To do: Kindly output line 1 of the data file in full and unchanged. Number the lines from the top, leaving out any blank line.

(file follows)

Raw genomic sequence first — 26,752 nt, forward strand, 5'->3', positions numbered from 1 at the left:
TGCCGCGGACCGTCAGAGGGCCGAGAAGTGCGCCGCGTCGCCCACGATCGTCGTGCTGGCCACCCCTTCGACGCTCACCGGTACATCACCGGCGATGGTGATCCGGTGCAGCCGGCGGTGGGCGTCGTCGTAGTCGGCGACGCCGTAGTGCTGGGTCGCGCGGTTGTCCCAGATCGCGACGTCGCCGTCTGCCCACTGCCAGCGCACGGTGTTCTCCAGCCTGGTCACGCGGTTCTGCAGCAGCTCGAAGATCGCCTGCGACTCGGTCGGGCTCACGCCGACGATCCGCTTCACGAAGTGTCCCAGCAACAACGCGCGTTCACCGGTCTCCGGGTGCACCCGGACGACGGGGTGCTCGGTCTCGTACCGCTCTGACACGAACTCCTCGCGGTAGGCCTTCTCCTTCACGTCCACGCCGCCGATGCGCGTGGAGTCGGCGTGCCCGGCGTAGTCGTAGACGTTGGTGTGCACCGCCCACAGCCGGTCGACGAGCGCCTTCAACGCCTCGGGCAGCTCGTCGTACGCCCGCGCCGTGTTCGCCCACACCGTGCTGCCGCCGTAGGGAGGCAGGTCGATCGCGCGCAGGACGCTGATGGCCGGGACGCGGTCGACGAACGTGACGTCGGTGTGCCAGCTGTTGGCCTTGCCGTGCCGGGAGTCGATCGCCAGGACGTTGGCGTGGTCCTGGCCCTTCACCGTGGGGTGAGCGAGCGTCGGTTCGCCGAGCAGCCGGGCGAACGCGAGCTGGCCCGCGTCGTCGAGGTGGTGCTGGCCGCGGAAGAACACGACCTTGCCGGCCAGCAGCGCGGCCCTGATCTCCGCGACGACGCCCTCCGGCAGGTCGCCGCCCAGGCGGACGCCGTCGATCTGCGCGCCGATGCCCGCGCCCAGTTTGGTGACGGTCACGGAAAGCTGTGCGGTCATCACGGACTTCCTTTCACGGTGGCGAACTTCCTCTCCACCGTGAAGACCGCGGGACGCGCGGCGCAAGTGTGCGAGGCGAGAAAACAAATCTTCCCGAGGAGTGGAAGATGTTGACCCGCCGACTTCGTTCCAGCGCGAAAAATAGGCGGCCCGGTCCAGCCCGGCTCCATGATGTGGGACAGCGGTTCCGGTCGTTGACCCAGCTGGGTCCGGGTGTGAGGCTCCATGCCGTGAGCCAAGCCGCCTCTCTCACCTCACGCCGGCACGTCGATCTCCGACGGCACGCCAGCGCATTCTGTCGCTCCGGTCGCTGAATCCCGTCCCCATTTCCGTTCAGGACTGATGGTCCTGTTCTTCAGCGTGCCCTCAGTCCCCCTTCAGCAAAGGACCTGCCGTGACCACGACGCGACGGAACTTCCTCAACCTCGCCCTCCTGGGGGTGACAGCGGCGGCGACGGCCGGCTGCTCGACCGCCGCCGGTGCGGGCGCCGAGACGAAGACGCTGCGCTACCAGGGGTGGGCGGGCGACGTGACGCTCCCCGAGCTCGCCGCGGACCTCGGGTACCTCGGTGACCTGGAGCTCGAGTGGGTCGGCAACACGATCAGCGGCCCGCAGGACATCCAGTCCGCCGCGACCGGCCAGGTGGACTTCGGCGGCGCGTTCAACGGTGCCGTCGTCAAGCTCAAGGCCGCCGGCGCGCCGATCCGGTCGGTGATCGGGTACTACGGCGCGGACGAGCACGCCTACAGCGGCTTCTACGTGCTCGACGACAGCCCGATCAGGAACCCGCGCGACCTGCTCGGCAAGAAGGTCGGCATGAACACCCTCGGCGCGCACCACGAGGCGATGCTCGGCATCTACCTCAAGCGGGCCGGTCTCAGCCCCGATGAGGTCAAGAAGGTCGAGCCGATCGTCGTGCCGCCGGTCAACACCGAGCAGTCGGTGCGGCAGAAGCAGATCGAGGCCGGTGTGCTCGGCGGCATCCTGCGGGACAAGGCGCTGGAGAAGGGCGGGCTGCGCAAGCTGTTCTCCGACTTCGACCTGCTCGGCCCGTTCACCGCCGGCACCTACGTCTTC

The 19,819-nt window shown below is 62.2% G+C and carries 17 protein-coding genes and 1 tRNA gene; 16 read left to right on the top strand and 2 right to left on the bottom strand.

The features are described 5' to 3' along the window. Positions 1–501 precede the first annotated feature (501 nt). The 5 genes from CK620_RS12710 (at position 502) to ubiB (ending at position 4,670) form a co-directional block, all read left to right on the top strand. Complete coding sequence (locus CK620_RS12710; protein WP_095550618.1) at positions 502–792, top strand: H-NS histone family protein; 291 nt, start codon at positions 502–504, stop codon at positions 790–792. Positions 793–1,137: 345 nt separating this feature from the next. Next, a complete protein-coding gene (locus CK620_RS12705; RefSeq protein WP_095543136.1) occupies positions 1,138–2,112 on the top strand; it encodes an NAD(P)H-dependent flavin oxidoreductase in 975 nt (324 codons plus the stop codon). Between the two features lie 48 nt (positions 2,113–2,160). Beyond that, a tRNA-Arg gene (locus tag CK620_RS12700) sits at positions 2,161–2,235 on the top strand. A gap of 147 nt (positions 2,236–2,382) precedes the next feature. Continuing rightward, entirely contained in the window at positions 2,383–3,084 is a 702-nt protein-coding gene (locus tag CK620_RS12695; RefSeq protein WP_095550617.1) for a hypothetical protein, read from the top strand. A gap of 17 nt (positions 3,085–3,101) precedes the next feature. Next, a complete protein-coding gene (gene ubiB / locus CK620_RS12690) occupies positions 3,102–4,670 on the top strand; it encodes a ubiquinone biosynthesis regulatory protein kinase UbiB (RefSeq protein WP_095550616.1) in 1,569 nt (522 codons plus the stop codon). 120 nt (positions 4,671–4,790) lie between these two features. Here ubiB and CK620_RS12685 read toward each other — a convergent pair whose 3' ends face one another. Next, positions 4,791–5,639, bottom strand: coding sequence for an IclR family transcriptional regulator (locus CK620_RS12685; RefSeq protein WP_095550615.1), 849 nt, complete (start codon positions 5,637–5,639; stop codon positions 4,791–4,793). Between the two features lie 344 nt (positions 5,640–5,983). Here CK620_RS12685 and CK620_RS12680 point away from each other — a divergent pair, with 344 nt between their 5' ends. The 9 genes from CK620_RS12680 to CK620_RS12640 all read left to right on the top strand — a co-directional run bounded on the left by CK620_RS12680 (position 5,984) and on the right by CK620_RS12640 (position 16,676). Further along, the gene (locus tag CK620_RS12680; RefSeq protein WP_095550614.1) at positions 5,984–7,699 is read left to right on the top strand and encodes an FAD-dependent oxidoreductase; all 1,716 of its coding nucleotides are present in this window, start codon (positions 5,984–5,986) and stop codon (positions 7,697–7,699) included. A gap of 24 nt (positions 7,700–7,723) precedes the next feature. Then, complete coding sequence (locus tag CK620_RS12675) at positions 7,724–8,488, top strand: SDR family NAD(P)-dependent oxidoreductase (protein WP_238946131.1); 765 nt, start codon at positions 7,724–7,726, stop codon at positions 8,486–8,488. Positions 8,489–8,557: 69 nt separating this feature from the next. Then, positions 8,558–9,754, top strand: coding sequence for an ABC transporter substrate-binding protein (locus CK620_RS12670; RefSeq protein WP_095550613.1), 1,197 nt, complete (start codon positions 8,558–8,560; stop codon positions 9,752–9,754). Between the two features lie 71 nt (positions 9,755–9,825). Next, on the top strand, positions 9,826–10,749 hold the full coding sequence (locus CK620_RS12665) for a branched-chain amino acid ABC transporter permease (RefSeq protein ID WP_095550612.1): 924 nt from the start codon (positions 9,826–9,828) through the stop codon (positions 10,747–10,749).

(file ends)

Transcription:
Raw genomic sequence first — 26,752 nt, forward strand, 5'->3', positions numbered from 1 at the left: